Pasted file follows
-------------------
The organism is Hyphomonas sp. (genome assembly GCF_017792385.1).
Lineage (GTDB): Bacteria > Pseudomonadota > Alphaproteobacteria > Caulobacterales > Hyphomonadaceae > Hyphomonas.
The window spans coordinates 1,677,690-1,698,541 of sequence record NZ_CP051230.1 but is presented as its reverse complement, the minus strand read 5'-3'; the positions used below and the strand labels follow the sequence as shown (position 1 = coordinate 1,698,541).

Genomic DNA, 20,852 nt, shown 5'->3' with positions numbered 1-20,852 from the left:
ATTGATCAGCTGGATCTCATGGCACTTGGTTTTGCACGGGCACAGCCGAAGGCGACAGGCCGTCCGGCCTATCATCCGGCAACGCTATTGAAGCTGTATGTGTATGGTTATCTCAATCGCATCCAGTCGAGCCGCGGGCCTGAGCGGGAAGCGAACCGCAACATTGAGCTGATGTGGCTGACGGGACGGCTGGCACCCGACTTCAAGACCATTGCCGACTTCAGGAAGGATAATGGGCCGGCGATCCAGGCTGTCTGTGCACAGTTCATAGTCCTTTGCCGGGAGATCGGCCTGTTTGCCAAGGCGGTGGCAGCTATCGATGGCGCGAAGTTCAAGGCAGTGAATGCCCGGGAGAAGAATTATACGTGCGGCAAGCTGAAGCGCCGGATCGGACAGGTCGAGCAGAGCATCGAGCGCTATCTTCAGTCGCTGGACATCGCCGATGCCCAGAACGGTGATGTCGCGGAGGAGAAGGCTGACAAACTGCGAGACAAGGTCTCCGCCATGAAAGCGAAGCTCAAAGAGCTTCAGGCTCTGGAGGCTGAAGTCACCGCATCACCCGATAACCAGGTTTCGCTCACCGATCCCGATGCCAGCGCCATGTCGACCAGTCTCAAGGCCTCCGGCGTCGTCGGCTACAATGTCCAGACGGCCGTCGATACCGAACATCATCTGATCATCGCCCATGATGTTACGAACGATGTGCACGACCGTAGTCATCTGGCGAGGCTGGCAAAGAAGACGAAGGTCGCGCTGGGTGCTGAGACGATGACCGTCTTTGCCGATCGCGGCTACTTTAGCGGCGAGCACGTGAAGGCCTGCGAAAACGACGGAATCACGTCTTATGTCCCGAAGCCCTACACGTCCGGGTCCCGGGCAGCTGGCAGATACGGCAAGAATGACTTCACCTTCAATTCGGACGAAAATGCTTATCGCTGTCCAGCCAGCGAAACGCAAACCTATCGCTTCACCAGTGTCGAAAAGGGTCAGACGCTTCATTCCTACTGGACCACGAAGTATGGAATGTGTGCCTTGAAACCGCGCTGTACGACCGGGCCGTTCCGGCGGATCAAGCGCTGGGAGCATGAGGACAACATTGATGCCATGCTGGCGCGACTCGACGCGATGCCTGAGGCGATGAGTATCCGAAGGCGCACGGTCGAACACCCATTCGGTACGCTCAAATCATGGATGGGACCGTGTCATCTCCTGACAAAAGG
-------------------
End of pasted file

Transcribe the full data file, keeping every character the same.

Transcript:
The organism is Hyphomonas sp. (genome assembly GCF_017792385.1).
Lineage (GTDB): Bacteria > Pseudomonadota > Alphaproteobacteria > Caulobacterales > Hyphomonadaceae > Hyphomonas.
The window spans coordinates 1,677,690-1,698,541 of sequence record NZ_CP051230.1 but is presented as its reverse complement, the minus strand read 5'-3'; the positions used below and the strand labels follow the sequence as shown (position 1 = coordinate 1,698,541).

Genomic DNA, 20,852 nt, shown 5'->3' with positions numbered 1-20,852 from the left:
ATTGATCAGCTGGATCTCATGGCACTTGGTTTTGCACGGGCACAGCCGAAGGCGACAGGCCGTCCGGCCTATCATCCGGCAACGCTATTGAAGCTGTATGTGTATGGTTATCTCAATCGCATCCAGTCGAGCCGCGGGCCTGAGCGGGAAGCGAACCGCAACATTGAGCTGATGTGGCTGACGGGACGGCTGGCACCCGACTTCAAGACCATTGCCGACTTCAGGAAGGATAATGGGCCGGCGATCCAGGCTGTCTGTGCACAGTTCATAGTCCTTTGCCGGGAGATCGGCCTGTTTGCCAAGGCGGTGGCAGCTATCGATGGCGCGAAGTTCAAGGCAGTGAATGCCCGGGAGAAGAATTATACGTGCGGCAAGCTGAAGCGCCGGATCGGACAGGTCGAGCAGAGCATCGAGCGCTATCTTCAGTCGCTGGACATCGCCGATGCCCAGAACGGTGATGTCGCGGAGGAGAAGGCTGACAAACTGCGAGACAAGGTCTCCGCCATGAAAGCGAAGCTCAAAGAGCTTCAGGCTCTGGAGGCTGAAGTCACCGCATCACCCGATAACCAGGTTTCGCTCACCGATCCCGATGCCAGCGCCATGTCGACCAGTCTCAAGGCCTCCGGCGTCGTCGGCTACAATGTCCAGACGGCCGTCGATACCGAACATCATCTGATCATCGCCCATGATGTTACGAACGATGTGCACGACCGTAGTCATCTGGCGAGGCTGGCAAAGAAGACGAAGGTCGCGCTGGGTGCTGAGACGATGACCGTCTTTGCCGATCGCGGCTACTTTAGCGGCGAGCACGTGAAGGCCTGCGAAAACGACGGAATCACGTCTTATGTCCCGAAGCCCTACACGTCCGGGTCCCGGGCAGCTGGCAGATACGGCAAGAATGACTTCACCTTCAATTCGGACGAAAATGCTTATCGCTGTCCAGCCAGCGAAACGCAAACCTATCGCTTCACCAGTGTCGAAAAGGGTCAGACGCTTCATTCCTACTGGACCACGAAGTATGGAATGTGTGCCTTGAAACCGCGCTGTACGACCGGGCCGTTCCGGCGGATCAAGCGCTGGGAGCATGAGGACAACATTGATGCCATGCTGGCGCGACTCGACGCGATGCCTGAGGCGATGAGTATCCGAAGGCGCACGGTCGAACACCCATTCGGTACGCTCAAATCATGGATGGGACCGTGTCATCTCCTGACAAAAGG